Interactive communication is provided between two or more Remote Access Sub-systems, 104, FIG. 1. The initial connection is coordinated by the Connection Directory, 208, based on stored information about which users are reviewing which documents. The Connection Directory restricts communication to be between the users of a particular virtual repository and can further limit it to be between the reviewers of a specific document, Within this set, a user may choose to communicate with all other available users, a sub-set, or a single specified user. After the connection is established, the data is transmitted directly between the involved Remote Access Sub-systems. This communications capability allows users at physically separated locations, who are reviewing the same document or set of documents, to exchange ideas in much the same manner as physically co-located users, thereby increasing the effectiveness of their review.
The Interactive communication data may be either text and/or graphics data or audio voice. Extending this capability to include video transmission is anticipated. Text/graphics and voice capability are implemented by adapting Internet "chat-room" technology and the ability to transmit voice over the Internet to the specific needs of the document repository.
The Remote Access Sub-system will be described with reference to FIG. 3. The User Interface component, 301, handles most of the user interaction with the system such as access control, screen display, and activation of the other components as they are needed. Query Composition, 304, accepts input from the user and formats it into a formal query. This query is then passed to the Remote Network Interface, 306, for transmission over the General Purpose Data Network, 101, to the Document Repository Sub-system, 102 in FIG. 1, where it is processed as described above. The screen containing the query results is returned to the Remote Access Sub-system and displayed by the User Interface.
The Remote Network Interface, 306, performs a similar function to the Network Interface, 206 in FIG. 2, of the repository. It provides a single point of access to the General Purpose Data Network, 101, and handles all protocol issues and hardware interface issues required to establish and maintain network communications. The Remote Network Interface also implements decryption of the documents received from the repository.
When the user selects specific items from the query results screen for display, a request is sent to the Document Repository Sub-system over the network. The corresponding document images are transmitted to the Remote Access Sub-system. Upon receipt, the Remote Network Interface, 306, temporarily stores the images as Retrieved Document Images, 305, and notifies the Document Image Display, 302, of their availability. The Document Image Display then generates a display screen similar to that shown in FIG. 5 to display the image to the user.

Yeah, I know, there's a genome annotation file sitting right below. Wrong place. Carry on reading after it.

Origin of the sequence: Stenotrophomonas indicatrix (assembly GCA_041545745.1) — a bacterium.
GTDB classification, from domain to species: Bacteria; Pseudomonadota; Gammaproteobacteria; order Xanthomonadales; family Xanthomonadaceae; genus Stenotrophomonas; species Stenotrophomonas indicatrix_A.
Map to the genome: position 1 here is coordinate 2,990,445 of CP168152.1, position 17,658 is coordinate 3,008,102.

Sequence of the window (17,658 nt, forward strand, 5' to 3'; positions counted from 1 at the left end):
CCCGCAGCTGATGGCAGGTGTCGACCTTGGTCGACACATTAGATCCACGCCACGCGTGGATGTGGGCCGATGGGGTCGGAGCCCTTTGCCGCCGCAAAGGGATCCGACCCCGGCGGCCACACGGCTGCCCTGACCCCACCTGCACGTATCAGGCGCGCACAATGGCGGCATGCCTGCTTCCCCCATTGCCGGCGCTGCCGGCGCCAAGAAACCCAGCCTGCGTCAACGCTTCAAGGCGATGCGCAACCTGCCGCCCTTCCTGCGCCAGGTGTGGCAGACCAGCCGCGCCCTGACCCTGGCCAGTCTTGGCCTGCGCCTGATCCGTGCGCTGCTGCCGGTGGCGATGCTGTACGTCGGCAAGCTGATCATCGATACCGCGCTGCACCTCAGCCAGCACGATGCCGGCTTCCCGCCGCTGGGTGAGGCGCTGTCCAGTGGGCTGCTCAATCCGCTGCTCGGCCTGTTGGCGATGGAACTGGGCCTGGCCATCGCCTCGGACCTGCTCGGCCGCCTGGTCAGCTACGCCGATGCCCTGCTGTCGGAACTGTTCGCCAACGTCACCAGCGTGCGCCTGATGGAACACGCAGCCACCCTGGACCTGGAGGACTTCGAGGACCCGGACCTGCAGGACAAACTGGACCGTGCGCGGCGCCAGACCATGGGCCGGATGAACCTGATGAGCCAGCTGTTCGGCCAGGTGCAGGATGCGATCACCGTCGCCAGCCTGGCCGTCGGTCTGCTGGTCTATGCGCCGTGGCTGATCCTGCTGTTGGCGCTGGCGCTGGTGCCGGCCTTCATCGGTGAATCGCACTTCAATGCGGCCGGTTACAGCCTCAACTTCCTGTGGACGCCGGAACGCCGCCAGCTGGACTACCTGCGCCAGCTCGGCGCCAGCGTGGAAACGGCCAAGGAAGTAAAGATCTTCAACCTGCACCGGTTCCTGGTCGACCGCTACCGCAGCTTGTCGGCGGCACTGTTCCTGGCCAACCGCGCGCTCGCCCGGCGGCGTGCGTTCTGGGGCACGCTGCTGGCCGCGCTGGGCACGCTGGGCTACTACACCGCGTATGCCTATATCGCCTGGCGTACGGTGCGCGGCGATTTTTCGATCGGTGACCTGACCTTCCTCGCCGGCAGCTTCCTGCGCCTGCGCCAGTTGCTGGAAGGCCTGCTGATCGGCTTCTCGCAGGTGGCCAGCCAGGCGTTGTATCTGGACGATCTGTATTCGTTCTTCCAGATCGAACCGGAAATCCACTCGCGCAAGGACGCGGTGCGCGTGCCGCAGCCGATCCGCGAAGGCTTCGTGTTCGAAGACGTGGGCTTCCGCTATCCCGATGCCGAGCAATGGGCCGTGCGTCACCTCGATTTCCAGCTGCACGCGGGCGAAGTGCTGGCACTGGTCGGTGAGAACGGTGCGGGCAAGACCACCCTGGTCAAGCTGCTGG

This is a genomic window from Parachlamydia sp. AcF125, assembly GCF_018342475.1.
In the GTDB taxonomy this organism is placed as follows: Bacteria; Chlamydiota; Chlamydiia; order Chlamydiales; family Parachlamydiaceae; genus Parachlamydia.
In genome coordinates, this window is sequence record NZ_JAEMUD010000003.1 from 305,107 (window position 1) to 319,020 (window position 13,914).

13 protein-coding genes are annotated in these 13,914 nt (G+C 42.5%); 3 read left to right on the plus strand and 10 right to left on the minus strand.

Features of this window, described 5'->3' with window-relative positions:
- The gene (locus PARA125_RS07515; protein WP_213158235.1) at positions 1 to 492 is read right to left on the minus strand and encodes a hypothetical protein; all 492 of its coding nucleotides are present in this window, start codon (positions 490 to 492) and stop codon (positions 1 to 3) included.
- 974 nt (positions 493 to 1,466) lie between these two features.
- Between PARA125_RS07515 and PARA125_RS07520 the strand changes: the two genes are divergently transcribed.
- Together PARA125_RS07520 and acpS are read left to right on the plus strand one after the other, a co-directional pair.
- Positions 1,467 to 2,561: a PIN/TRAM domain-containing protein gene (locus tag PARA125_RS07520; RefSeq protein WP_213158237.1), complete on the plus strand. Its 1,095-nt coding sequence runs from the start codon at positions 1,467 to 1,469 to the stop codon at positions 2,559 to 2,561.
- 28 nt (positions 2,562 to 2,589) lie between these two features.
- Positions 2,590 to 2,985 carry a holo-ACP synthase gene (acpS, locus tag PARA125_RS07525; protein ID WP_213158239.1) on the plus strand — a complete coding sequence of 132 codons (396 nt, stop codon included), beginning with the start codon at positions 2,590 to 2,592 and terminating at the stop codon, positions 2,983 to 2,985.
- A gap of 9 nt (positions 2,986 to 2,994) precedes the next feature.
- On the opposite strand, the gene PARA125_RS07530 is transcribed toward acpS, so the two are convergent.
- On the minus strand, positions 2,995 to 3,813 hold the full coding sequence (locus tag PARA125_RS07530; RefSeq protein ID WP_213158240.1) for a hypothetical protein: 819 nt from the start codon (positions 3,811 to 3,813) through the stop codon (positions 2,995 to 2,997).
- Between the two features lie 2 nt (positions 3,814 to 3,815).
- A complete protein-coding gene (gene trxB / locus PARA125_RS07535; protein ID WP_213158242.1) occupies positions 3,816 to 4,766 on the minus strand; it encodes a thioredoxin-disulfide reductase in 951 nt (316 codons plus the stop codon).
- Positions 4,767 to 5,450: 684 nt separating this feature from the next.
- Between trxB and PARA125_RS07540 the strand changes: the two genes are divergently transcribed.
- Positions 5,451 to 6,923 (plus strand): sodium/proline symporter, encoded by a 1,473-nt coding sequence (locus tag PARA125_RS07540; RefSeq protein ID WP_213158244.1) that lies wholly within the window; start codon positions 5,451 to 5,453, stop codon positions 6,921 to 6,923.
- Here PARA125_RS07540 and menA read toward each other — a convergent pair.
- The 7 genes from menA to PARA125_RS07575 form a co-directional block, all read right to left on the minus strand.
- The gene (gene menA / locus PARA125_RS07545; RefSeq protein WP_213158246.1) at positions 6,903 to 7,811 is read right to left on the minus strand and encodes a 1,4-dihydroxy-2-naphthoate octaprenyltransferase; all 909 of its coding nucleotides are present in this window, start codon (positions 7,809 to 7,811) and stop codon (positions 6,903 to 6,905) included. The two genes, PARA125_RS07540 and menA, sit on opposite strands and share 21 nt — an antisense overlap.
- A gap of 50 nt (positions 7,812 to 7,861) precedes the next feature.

The Document Image Display, 302, presents the document image to the user and supports user manipulations of the image such as rotating or flipping the image and zooming in (magnifying) on the image. This allows the user to select the optimal presentation for the users purposes. The Document Image Display also supports OCR so that the image can be translated into text for use outside of the system.
The Interactive Communication component, 303, provides a means whereby two or more users of Remote Access Sub-systems can communicate while connected to the system. When requested by the user, the Interactive Communication component will contact the Connection Directory, 208 in FIG. 2, at the repository by sending a message through the Remote Network Interface and over the General Purpose Data Network. The Connection Directory will supply, by return message, those users connected to the repository and, optionally, those reviewing the same documents as the requester. After the user selects those other users with whom the user desires to communicate, the Interactive Communication component will then contact the corresponding Interactive Communication component resident on those users Remote Access Sub-system by sending messages over the General Purpose Data Network. Once the connection is established, the users continue to communicate by sending further messages over the network.
The above disclosure describes only the preferred form of the invention. As previously mentioned, alternative methods of practicing the invention will be readily apparent to the skilled practitioner. It is to be understood that the invention is capable of use in various other combinations and environments and is capable of changes or modifications within the scope of the inventive concept as expressed herein.
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|U.S. Classification||1/1, 707/E17.009, 707/999.01, 707/999.101, 707/999.104|
|Cooperative Classification||G06F17/30017, Y10S707/99942, Y10S707/99945|
|Aug 21, 2001||REMI||Maintenance fee reminder mailed|
|Jan 28, 2002||LAPS||Lapse for failure to pay maintenance fees|
|Apr 2, 2002||FP||Expired due to failure to pay maintenance fee|
Effective date: 20020127